While that cost might seem steep, in some contexts it may appear less so. The Human Genome Project — the landmark project to map the human genome — is estimated to have cost $2.7 billion in 1991 dollars. Using the same gauge, the Global Virome Project would cost about $1.9 billion.
Money aside, is the project doable, or worth doing?
Mazet said that question hung in the air when groups in the effort and thought leaders in the field from around the world gathered over the summer at the Rockefeller Foundation’s conference center in Bellagio, Italy.
“There were … sideways glances about whether this was going to be worth it when we had our first 15-minute discussion,” she said. “By the end of the couple of days that we were there, 100 percent of the people in the room had decided to sign on and volunteer their time to help govern the effort.”
“I’m not going to say everybody said: ‘This is the most important thing we could do.’ But I’ve not heard anyone say: ‘Wow, we just don’t need that information.'”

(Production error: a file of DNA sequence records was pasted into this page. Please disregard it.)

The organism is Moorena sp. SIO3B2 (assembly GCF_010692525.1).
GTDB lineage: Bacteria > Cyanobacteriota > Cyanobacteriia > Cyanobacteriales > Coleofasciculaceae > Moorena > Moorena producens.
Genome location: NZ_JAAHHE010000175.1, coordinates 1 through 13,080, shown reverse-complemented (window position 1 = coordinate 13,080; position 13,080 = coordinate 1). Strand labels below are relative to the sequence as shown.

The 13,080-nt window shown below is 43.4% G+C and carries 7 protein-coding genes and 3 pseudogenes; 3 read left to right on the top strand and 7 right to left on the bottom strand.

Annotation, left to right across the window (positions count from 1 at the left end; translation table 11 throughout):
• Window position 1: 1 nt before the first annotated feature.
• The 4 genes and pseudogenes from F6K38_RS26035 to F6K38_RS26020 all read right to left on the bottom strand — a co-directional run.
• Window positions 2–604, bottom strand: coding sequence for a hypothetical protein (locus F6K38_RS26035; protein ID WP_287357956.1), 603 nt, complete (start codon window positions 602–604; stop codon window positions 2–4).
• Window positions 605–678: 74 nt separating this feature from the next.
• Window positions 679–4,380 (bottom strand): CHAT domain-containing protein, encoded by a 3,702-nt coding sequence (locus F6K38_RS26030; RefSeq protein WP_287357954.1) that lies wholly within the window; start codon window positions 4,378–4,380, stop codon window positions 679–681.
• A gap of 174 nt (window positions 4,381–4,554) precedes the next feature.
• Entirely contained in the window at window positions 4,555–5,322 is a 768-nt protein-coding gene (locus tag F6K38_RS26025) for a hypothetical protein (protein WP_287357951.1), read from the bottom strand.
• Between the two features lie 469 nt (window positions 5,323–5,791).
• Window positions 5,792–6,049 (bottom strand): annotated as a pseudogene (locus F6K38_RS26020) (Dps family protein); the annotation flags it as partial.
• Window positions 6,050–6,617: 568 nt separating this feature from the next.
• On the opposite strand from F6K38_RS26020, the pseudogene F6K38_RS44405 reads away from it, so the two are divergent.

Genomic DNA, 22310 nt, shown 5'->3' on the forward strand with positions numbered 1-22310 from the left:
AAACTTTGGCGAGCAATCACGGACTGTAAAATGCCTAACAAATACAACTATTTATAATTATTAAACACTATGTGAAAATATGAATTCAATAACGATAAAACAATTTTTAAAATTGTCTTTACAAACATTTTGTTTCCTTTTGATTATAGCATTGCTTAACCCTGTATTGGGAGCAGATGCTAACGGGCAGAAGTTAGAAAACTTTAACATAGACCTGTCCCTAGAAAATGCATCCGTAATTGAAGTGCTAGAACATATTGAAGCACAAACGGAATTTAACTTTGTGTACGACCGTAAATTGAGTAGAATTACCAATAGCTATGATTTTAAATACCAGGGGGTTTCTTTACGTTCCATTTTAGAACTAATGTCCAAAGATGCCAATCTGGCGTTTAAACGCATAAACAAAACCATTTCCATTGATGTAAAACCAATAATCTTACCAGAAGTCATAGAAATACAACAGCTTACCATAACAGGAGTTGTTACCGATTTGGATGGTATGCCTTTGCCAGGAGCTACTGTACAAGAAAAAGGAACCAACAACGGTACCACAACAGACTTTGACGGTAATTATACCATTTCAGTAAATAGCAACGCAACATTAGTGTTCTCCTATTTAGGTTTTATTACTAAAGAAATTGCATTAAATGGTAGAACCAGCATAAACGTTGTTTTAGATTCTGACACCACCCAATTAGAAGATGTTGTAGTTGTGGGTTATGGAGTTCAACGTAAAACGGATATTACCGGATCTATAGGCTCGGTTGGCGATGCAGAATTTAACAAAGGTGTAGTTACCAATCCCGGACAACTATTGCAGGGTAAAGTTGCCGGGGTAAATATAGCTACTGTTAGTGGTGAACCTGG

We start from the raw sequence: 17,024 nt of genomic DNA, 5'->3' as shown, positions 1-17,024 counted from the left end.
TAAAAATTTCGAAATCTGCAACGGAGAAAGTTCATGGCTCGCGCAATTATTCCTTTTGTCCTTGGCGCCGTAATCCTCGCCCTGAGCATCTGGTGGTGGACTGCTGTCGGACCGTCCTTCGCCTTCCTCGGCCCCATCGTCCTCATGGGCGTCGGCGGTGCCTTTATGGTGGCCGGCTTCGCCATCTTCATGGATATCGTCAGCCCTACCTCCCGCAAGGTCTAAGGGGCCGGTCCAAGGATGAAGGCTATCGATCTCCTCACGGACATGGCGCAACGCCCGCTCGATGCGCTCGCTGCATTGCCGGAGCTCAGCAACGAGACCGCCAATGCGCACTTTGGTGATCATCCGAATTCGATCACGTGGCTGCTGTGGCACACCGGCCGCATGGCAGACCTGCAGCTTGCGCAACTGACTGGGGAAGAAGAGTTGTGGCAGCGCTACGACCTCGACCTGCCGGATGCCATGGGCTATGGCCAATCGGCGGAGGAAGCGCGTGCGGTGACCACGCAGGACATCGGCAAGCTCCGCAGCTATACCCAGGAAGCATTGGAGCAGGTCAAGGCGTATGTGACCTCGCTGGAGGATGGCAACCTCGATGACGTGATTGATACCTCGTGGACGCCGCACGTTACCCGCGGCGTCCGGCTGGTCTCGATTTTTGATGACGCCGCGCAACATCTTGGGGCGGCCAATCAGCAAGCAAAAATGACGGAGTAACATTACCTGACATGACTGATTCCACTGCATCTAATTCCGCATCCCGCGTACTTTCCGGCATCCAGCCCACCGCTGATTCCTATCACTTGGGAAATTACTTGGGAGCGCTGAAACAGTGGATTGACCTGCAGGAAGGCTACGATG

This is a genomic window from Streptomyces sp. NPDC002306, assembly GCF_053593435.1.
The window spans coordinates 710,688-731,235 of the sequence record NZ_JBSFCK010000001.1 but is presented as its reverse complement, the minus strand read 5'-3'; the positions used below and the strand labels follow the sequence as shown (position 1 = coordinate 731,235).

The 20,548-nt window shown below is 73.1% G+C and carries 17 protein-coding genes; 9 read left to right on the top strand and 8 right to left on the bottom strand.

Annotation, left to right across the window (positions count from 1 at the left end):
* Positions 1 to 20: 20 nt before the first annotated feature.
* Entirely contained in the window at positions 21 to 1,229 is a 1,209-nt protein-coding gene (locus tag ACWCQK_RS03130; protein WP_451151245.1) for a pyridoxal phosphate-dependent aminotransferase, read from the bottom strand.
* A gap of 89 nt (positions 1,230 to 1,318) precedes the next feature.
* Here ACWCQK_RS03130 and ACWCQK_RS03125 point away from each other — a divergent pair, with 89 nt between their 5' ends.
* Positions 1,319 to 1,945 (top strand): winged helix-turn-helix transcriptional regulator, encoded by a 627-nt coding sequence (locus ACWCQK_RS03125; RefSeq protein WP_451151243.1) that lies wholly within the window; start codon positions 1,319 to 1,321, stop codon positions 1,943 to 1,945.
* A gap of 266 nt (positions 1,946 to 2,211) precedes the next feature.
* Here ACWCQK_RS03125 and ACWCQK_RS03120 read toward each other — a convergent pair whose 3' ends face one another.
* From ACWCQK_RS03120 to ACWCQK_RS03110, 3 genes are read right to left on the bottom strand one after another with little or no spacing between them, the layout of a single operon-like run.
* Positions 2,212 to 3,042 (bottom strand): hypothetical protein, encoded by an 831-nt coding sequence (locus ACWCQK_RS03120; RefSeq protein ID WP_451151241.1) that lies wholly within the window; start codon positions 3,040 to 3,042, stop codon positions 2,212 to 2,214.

Michael Osterholm wasn’t at the Bellagio meeting. But if the director of the University of Minnesota’s Center for Infectious Diseases Research and Policy had been there, he probably would have raised a skeptical hand.
“I wouldn’t sit here and say, ‘Such studies shouldn’t be done,’ but I still fail to see at this point how it’s going to better prepare the human race for the next infectious disease that jumps from animals to humans,” Osterholm said, wondering how would one hear the signal through the static so much data would create.
Others involved in the work have suggested the possibility of drawing up watch lists of viruses based on various factors. How many species can a virus infect, and is there any proof it can jump to people? How close, from an evolutionary point of view, are its natural hosts to people? How often and under what circumstances do people come into context with these animals and their viruses?